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Northern Traditional Leaders Embrace Ken Agyapong’s Vision With Generous Land Donations3 min read

Northern Traditional Leaders Embrace Ken Agyapong’s Vision With Generous Land Donations<span class="wtr-time-wrap after-title"><span class="wtr-time-number">3</span> min read</span>



Key traditional leaders in Northern Ghana have come forward with generous land donations in support of the NPP flagbearer aspirant, Ken Agyapong’s ambitious Northern Industrialization Agenda.

The prominent traditional leaders, Yaa-Naa and Tolon Naa, have made substantial contributions to help realize Ken Agyapong’s vision for the region’s development.

Yaa-Naa, the overload of the Dagbon kingdom, has pledged an unspecified acreage of land, while Tolon Naa has gone a step further by offering an impressive 2,000 acres of land to support Ken Agyapong’s industrialization initiative.


In an interview with the media during his tour of the Northern region, Mr Agyapong expressed his gratitude for the support, stating, “Yaa-Naa has promised me land in Savelugu, and Tolon’s chief has also promised land. You will see what I’m going to do if I get those lands.”

The NPP flagbearer hopeful emphasized his commitment to financing his Northern Industrialization Agenda without resorting to loans. He asserted, “All these things I’m telling you, my brother. No loans, nothing. Everything is cash, yes! I’ve never taken a loan before. If I had taken any loan from any bank, they should come and tell the whole of Ghana that Ken Agyapong took a loan.”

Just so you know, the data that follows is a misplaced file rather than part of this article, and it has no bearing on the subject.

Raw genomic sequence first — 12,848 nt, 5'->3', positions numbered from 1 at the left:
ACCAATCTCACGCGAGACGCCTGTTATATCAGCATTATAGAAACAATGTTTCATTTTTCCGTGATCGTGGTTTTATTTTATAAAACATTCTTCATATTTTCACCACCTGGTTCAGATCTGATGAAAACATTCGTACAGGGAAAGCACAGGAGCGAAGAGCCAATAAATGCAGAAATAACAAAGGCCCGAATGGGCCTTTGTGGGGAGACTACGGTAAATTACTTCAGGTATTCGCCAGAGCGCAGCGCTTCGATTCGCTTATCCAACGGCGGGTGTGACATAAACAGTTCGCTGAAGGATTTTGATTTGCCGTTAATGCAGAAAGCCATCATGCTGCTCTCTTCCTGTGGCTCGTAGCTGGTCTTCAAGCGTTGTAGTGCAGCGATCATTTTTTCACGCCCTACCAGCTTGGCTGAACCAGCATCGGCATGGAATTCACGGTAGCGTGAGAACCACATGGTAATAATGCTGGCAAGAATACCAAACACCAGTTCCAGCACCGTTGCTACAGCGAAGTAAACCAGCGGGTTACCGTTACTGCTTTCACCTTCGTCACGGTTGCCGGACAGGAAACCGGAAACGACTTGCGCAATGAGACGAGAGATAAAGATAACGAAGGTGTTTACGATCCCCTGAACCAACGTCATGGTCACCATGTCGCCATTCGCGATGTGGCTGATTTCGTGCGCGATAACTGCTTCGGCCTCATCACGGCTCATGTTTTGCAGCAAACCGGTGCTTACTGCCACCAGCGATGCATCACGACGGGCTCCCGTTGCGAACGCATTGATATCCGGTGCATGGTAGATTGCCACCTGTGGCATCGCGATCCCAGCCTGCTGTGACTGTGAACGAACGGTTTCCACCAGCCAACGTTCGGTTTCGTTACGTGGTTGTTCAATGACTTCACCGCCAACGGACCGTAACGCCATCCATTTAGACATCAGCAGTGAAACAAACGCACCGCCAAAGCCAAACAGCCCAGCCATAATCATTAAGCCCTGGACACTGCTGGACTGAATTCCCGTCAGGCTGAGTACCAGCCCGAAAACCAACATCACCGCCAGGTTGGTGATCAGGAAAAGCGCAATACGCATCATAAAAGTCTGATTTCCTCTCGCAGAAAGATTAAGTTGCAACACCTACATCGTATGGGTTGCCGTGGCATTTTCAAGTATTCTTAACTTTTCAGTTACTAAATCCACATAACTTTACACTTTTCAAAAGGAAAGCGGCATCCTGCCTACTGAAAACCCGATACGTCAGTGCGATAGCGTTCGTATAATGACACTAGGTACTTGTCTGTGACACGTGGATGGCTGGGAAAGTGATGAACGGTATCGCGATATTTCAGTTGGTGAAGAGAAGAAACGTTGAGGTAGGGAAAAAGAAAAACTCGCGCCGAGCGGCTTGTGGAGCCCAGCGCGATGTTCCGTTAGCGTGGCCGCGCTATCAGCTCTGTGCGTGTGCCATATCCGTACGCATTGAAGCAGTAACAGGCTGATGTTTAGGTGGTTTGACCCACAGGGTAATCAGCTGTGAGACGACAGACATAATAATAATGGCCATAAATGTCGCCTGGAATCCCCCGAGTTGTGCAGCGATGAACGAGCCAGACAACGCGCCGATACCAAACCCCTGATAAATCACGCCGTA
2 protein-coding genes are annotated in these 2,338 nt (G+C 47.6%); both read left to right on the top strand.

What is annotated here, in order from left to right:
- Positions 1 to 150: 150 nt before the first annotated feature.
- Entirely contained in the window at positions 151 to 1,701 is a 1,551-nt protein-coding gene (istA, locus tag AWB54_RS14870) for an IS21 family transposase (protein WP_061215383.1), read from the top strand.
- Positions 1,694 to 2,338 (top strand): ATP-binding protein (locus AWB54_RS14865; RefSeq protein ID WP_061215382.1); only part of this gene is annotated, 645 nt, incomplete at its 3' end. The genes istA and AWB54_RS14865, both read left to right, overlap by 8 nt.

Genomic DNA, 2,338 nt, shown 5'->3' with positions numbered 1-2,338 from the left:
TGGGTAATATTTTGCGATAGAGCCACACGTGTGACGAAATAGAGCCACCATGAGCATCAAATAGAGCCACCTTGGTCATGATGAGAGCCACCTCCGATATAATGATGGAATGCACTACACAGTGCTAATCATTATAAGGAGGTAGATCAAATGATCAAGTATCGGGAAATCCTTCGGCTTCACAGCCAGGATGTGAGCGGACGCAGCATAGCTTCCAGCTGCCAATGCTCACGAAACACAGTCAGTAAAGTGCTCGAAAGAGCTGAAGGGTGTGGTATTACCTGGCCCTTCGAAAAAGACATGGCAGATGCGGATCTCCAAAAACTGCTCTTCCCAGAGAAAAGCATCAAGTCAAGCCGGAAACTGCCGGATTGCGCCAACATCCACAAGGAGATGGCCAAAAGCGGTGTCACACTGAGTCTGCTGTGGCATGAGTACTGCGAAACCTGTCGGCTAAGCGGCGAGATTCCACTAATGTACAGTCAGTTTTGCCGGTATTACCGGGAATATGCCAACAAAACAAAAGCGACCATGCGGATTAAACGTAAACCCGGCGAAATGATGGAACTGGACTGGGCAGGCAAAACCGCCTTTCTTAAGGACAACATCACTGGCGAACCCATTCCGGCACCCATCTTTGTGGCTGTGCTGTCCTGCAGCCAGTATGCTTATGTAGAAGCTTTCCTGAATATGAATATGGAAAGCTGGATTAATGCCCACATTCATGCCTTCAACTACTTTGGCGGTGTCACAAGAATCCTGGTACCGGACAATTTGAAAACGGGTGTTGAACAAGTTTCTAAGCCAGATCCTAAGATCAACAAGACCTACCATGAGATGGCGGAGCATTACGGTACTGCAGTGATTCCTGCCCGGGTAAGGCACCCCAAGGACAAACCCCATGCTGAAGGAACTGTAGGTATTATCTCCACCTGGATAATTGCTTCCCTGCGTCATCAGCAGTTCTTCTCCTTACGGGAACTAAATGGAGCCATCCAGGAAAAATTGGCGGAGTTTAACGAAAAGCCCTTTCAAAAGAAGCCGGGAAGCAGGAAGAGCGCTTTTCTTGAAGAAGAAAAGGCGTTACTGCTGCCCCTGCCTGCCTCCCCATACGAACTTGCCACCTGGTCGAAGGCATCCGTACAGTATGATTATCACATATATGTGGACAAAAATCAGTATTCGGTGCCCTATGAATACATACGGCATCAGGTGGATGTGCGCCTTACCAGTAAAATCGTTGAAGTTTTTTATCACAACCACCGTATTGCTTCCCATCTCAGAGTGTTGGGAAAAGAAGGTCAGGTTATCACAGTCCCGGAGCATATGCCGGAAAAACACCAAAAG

Additionally, the Assin Central lawmaker made it clear that his past initiatives, particularly in the realm of agriculture, had been financed without external financial assistance.

He pointed out, “Everything I’ve done on this earth, in Ghana here, involved no loans. That’s exactly what I’m going to do in the five northern regions.”

One of his notable initiatives includes sugarcane farming in Komenda, which faced challenges, including a fire incident. The flagbearer aspirant narrated the incident and highlighted his determination to overcome obstacles.


Mr Agyapong recounted, “Look, I started sugarcane farming in Komenda. Unfortunately, when we were paying compensation, they didn’t like it, they said the money was too small, and they burnt the farm. So, I was in Cape Coast at that time, and with the help of Adumaden Fire Service, we quenched the fire.”

In addition to his existing projects, Mr Agyapong shared the news of securing substantial land in Bono East, graciously donated by a local chief. “He gave us 125,000 acres. We have cultivated 30,000 acres of cassava, built a starch plant, and produce 300 tonnes a day at Atebobo Amanten. We have employed 960 permanent workers. We have built another starch plant for 200 tonnes a day, which will be commissioned in December.”

Mr Agyapong indicated “So if I tell you I’m going to do it, my brother, I’m going to do it. When you go to my constituency, you will see that I have built the largest orange and pineapple fruit processing facility.

“We export them to Spain and Brazil in the form of concentrate. I have done a lot in this country; sometimes, you don’t know. So when I saw these lands, I said, ‘Jesus Christ, why should 13 or 18-year-old girls migrate to the South for Kayayie? Why should our 17-year-old boys go to the South to work as house boys?'”

Prince Adjei-Guy Gee